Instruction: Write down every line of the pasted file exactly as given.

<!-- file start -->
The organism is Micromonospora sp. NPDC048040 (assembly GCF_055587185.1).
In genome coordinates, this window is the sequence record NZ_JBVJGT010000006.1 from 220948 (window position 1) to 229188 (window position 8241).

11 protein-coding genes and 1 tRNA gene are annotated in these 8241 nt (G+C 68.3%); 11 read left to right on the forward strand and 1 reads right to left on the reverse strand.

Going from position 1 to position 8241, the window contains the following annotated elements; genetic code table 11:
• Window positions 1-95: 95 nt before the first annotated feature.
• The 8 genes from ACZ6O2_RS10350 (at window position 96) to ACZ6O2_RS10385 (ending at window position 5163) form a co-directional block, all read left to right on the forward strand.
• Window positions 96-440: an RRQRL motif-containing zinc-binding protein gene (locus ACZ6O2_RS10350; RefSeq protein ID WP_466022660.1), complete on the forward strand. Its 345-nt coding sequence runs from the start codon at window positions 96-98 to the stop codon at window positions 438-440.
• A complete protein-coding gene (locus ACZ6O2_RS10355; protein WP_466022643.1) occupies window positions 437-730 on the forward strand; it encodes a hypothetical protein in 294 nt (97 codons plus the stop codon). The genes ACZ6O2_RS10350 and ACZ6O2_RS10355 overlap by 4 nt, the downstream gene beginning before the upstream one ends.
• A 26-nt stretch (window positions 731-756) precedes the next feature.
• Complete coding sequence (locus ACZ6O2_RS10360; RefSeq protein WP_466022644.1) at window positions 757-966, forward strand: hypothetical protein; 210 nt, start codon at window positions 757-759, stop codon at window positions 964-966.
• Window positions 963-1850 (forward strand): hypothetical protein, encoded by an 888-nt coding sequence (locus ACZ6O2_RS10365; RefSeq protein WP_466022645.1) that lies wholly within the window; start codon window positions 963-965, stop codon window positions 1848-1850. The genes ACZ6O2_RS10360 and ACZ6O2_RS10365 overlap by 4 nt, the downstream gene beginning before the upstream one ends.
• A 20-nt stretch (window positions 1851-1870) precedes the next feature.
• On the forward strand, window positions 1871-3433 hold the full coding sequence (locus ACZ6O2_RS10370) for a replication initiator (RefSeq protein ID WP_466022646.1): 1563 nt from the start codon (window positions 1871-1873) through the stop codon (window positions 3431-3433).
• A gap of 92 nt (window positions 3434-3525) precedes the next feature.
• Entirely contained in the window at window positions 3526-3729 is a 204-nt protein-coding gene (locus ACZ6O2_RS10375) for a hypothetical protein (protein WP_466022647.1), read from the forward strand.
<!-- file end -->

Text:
The organism is Micromonospora sp. NPDC048040 (assembly GCF_055587185.1).
In genome coordinates, this window is the sequence record NZ_JBVJGT010000006.1 from 220948 (window position 1) to 229188 (window position 8241).

11 protein-coding genes and 1 tRNA gene are annotated in these 8241 nt (G+C 68.3%); 11 read left to right on the forward strand and 1 reads right to left on the reverse strand.

Going from position 1 to position 8241, the window contains the following annotated elements; genetic code table 11:
• Window positions 1-95: 95 nt before the first annotated feature.
• The 8 genes from ACZ6O2_RS10350 (at window position 96) to ACZ6O2_RS10385 (ending at window position 5163) form a co-directional block, all read left to right on the forward strand.
• Window positions 96-440: an RRQRL motif-containing zinc-binding protein gene (locus ACZ6O2_RS10350; RefSeq protein ID WP_466022660.1), complete on the forward strand. Its 345-nt coding sequence runs from the start codon at window positions 96-98 to the stop codon at window positions 438-440.
• A complete protein-coding gene (locus ACZ6O2_RS10355; protein WP_466022643.1) occupies window positions 437-730 on the forward strand; it encodes a hypothetical protein in 294 nt (97 codons plus the stop codon). The genes ACZ6O2_RS10350 and ACZ6O2_RS10355 overlap by 4 nt, the downstream gene beginning before the upstream one ends.
• A 26-nt stretch (window positions 731-756) precedes the next feature.
• Complete coding sequence (locus ACZ6O2_RS10360; RefSeq protein WP_466022644.1) at window positions 757-966, forward strand: hypothetical protein; 210 nt, start codon at window positions 757-759, stop codon at window positions 964-966.
• Window positions 963-1850 (forward strand): hypothetical protein, encoded by an 888-nt coding sequence (locus ACZ6O2_RS10365; RefSeq protein WP_466022645.1) that lies wholly within the window; start codon window positions 963-965, stop codon window positions 1848-1850. The genes ACZ6O2_RS10360 and ACZ6O2_RS10365 overlap by 4 nt, the downstream gene beginning before the upstream one ends.
• A 20-nt stretch (window positions 1851-1870) precedes the next feature.
• On the forward strand, window positions 1871-3433 hold the full coding sequence (locus ACZ6O2_RS10370) for a replication initiator (RefSeq protein ID WP_466022646.1): 1563 nt from the start codon (window positions 1871-1873) through the stop codon (window positions 3431-3433).
• A gap of 92 nt (window positions 3434-3525) precedes the next feature.
• Entirely contained in the window at window positions 3526-3729 is a 204-nt protein-coding gene (locus ACZ6O2_RS10375) for a hypothetical protein (protein WP_466022647.1), read from the forward strand.